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Using Computers to View the Unseen


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In the top row, researchers used their technique to recreate visual elements in an out-of-view video; the original elements are shown in the bottom row.

Massachusetts Institute of Technology Computer Science and Artificial Intelligence Laboratory researchers have advanced a technique to envision scenes outside a line of sight without special gear.

Credit: Miika Aittala et al

Scientists at the Massachusetts Institute of Technology (MIT)'s Computer Science and Artificial Intelligence Laboratory have advanced a technique to envision scenes outside a line of sight without special gear.

The passive method can reconstruct concealed images from subtle shadows and reflections. An algorithm monitors how shadow and geometry interact to predict the path light travels in a scene, then calculates what is unseen from the observed shadows—and can build a silhouette of a live-action performance.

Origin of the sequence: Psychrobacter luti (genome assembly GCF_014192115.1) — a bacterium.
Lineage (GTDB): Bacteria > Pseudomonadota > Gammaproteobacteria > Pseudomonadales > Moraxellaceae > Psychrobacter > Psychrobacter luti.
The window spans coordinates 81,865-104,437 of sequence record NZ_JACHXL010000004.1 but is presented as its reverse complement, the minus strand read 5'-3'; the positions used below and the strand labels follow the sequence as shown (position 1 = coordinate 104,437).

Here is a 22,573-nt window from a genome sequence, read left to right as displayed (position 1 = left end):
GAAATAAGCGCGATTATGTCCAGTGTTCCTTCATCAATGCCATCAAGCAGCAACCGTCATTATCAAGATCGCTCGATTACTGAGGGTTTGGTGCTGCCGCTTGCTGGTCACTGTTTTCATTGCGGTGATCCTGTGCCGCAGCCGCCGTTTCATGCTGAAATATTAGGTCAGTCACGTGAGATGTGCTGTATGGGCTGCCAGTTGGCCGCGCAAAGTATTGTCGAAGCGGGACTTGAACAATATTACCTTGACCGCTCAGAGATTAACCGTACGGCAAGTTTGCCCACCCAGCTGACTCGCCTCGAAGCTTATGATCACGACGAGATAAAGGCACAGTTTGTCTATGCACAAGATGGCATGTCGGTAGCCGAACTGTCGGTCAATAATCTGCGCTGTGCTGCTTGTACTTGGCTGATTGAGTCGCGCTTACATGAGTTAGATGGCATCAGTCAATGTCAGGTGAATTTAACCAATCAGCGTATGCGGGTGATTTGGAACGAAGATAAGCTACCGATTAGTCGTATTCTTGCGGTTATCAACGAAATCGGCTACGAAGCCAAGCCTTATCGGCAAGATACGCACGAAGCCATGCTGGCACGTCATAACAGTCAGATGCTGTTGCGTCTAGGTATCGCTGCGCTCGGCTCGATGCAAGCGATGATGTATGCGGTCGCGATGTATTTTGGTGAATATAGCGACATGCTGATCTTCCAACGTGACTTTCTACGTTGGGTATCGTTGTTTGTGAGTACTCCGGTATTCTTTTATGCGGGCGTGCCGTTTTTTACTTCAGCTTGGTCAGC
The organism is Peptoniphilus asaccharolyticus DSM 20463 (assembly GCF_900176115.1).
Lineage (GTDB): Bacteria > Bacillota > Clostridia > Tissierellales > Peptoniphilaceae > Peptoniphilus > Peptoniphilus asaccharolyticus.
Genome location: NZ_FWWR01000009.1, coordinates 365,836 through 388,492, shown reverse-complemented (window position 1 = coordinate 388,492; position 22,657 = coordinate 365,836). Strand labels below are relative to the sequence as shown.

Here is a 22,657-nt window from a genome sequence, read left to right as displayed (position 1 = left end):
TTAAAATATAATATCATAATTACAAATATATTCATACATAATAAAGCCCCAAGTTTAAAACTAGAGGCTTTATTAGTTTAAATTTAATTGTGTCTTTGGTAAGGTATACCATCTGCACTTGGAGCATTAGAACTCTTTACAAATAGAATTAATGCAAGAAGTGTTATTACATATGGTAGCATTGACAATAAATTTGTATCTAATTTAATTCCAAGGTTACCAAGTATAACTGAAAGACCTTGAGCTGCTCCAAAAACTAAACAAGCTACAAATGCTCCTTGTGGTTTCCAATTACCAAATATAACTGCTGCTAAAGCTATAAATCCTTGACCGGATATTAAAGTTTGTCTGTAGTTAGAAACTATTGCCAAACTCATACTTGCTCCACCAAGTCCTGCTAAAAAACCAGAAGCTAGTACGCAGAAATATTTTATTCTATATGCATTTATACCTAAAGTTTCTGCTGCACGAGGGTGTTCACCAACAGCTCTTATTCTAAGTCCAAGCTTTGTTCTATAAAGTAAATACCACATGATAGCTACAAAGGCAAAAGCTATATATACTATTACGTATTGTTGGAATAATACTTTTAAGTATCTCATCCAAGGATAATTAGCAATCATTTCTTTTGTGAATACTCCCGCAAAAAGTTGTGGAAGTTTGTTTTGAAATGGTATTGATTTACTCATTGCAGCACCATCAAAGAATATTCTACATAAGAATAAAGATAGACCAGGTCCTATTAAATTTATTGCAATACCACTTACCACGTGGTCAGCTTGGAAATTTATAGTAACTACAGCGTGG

The algorithm concurrently trains two neural networks specialized for a single target: one creates the scrambling pattern, while the other estimates the hidden video.

The networks are rewarded when the blended factors replicate the video recorded from the clutter, driving them to explain their observations with plausible concealed data.

From MIT News
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Abstracts Copyright © 2019 SmithBucklin, Washington, DC, USA


 

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